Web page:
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Henry and Cato by Iris Murdoch
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3.5 stars

Henry and Cato, the two title characters of Iris Murdoch’s eighteenth novel are young men in their early thirties who were friends as children yet have grown apart as the years have gone by. Ostensibly it appears there is nothing they have in common apart from mutual acquaintances, Henry is a low level college professor in America, Cato a Catholic priest, yet at the time of the novel they are both at pivotal moments in their life, looking for change and something outside themselves to propel this.

At the beginning of the novel, Henry is looking to make his mark on the world and speaks of becoming something, ‘permanent, significant and monumental’, his inheritance of the family property allows him to follow this dream regardless of how it affects those around him and he really is a selfish, arrogant, sod. He adores art and almost seems to have the same spiritual experience from looking at certain paintings like Diana and Actaeon, as Cato does from his religion. Ironically Cato is struggling with his own faith and is reminiscent of Michael Mead in The Bell particularly because of his feelings about a particular man in his life. For Cato it is the reprobate, Beautiful Joe, who is a catalyst for much that takes place in the novel including much of Cato’s soul searching which, as in The Bell, became too lengthy for me and slowed down my reading for Cato’s chapters.

Other characters that feature include Lucius, Gerda’s long term ‘guest’ who was probably the most sympathetic character for me, an aging poet who has been ‘kept’ for so long that he no longer has the skills to survive in the real world. We also have Cato’s father John Forbes a strident man who believes that education is the only worthwhile path to follow, Colette, his daughter who is one of those willowy young women that populate Murdoch’s novels, leading with her heart and pining for love and finally Stephanie who, despite her opaqueness and apparent fragility, is surprisingly intriguing and for me it is the women who are the most enjoyable element of this novel.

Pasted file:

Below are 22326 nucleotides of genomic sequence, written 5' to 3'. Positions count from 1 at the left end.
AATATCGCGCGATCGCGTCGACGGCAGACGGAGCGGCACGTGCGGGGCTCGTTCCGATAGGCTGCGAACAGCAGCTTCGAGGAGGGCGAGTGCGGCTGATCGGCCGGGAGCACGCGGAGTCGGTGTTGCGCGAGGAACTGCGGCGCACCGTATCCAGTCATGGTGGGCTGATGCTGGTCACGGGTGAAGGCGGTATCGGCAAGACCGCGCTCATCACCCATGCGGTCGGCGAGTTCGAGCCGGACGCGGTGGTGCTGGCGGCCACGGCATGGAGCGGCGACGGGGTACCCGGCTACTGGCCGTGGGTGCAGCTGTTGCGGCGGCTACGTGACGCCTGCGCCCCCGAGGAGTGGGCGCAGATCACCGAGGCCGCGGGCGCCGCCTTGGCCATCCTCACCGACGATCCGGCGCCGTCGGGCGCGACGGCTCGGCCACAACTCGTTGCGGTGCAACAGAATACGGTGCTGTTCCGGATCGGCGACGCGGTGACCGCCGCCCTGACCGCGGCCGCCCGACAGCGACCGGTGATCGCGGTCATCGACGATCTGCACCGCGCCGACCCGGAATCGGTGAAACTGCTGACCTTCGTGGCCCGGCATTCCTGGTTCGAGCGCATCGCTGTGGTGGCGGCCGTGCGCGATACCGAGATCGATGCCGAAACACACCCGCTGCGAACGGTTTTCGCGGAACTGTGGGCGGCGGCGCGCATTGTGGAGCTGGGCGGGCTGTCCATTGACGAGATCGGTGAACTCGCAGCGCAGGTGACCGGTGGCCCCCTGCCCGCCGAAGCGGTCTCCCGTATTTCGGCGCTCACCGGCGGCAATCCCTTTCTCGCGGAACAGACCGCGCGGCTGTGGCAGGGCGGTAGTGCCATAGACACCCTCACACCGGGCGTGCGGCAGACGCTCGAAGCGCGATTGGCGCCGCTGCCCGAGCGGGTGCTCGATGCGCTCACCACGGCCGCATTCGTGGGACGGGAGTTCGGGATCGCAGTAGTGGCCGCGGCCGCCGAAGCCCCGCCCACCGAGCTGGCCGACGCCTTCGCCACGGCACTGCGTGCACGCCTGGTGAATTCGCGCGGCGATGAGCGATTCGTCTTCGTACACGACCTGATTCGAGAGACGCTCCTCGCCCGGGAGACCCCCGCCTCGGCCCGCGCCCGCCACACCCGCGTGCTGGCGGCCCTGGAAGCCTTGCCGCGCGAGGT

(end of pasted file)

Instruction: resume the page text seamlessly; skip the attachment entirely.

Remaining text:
Often where women are concerned, however, there is a great deal of misogyny. Henry and John Forbes are both misogynistic, believing that they are sympathetic to women while at the same time convinced that they know what’s best for the women in their lives and that they are weak and stupid. An example from John;

‘He had always fought for women’s liberation, he had fought, to his best knowledge, for Colette’s liberation! But there was a kind of invincible stupidity in the other sex which simply asked for bullying. After all it had taken them practically the whole of recorded history to invent a simple idea like the brasserie.’

Ironically by the end of the novel, it is the women who have got what they wanted and while going through events far tougher than Henry and John have experienced, have managed to come out the other side, happy and content in the case of Gerda and Colette and stronger and better equipped in the case of Stephanie.

There are moments of suspense as with the scheme to obtain some of Henry’s money and there are moments of mild humor, usually involving Lucius, there are also some beautiful descriptions of the Hall and its grounds, yet I never felt captivated by this book. I don’t think it helped that this is one of those Iris Murdoch novels where the discussion of religion plays a large part, something that I struggle with and while her novels are often filled with dislikable characters, Henry is almost too much. So, not the most successful reading experience but still much to admire and enjoy as always when reading a novel by Murdoch.
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Reading Progress

April 11, 2019 – Started Reading
April 16, 2019 – Finished Reading
April 27, 2019 – Shelved

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